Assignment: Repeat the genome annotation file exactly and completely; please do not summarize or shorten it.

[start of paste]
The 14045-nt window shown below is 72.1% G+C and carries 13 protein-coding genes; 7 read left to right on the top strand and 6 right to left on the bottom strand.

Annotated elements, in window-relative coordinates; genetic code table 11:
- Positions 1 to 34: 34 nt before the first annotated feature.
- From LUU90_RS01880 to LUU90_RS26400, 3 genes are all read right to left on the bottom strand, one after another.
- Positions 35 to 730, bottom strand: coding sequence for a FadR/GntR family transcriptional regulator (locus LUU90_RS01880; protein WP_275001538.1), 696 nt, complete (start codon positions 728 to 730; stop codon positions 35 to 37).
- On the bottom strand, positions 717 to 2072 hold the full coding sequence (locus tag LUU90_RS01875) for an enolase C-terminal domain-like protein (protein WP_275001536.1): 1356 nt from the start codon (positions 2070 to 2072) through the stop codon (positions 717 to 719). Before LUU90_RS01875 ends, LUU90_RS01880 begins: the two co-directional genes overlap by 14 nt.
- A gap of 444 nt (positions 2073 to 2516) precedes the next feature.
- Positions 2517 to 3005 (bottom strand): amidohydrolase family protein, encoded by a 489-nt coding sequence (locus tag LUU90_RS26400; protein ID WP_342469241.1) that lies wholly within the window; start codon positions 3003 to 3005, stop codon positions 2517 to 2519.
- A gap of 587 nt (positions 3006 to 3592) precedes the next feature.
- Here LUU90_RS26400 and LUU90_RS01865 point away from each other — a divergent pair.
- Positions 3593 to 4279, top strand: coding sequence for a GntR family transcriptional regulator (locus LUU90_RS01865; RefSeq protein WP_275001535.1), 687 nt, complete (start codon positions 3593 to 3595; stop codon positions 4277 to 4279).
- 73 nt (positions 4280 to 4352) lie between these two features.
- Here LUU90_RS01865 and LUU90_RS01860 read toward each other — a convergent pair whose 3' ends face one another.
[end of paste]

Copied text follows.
The 14045-nt window shown below is 72.1% G+C and carries 13 protein-coding genes; 7 read left to right on the top strand and 6 right to left on the bottom strand.

Annotated elements, in window-relative coordinates; genetic code table 11:
- Positions 1 to 34: 34 nt before the first annotated feature.
- From LUU90_RS01880 to LUU90_RS26400, 3 genes are all read right to left on the bottom strand, one after another.
- Positions 35 to 730, bottom strand: coding sequence for a FadR/GntR family transcriptional regulator (locus LUU90_RS01880; protein WP_275001538.1), 696 nt, complete (start codon positions 728 to 730; stop codon positions 35 to 37).
- On the bottom strand, positions 717 to 2072 hold the full coding sequence (locus tag LUU90_RS01875) for an enolase C-terminal domain-like protein (protein WP_275001536.1): 1356 nt from the start codon (positions 2070 to 2072) through the stop codon (positions 717 to 719). Before LUU90_RS01875 ends, LUU90_RS01880 begins: the two co-directional genes overlap by 14 nt.
- A gap of 444 nt (positions 2073 to 2516) precedes the next feature.
- Positions 2517 to 3005 (bottom strand): amidohydrolase family protein, encoded by a 489-nt coding sequence (locus tag LUU90_RS26400; protein ID WP_342469241.1) that lies wholly within the window; start codon positions 3003 to 3005, stop codon positions 2517 to 2519.
- A gap of 587 nt (positions 3006 to 3592) precedes the next feature.
- Here LUU90_RS26400 and LUU90_RS01865 point away from each other — a divergent pair.
- Positions 3593 to 4279, top strand: coding sequence for a GntR family transcriptional regulator (locus LUU90_RS01865; RefSeq protein WP_275001535.1), 687 nt, complete (start codon positions 3593 to 3595; stop codon positions 4277 to 4279).
- 73 nt (positions 4280 to 4352) lie between these two features.
- Here LUU90_RS01865 and LUU90_RS01860 read toward each other — a convergent pair whose 3' ends face one another.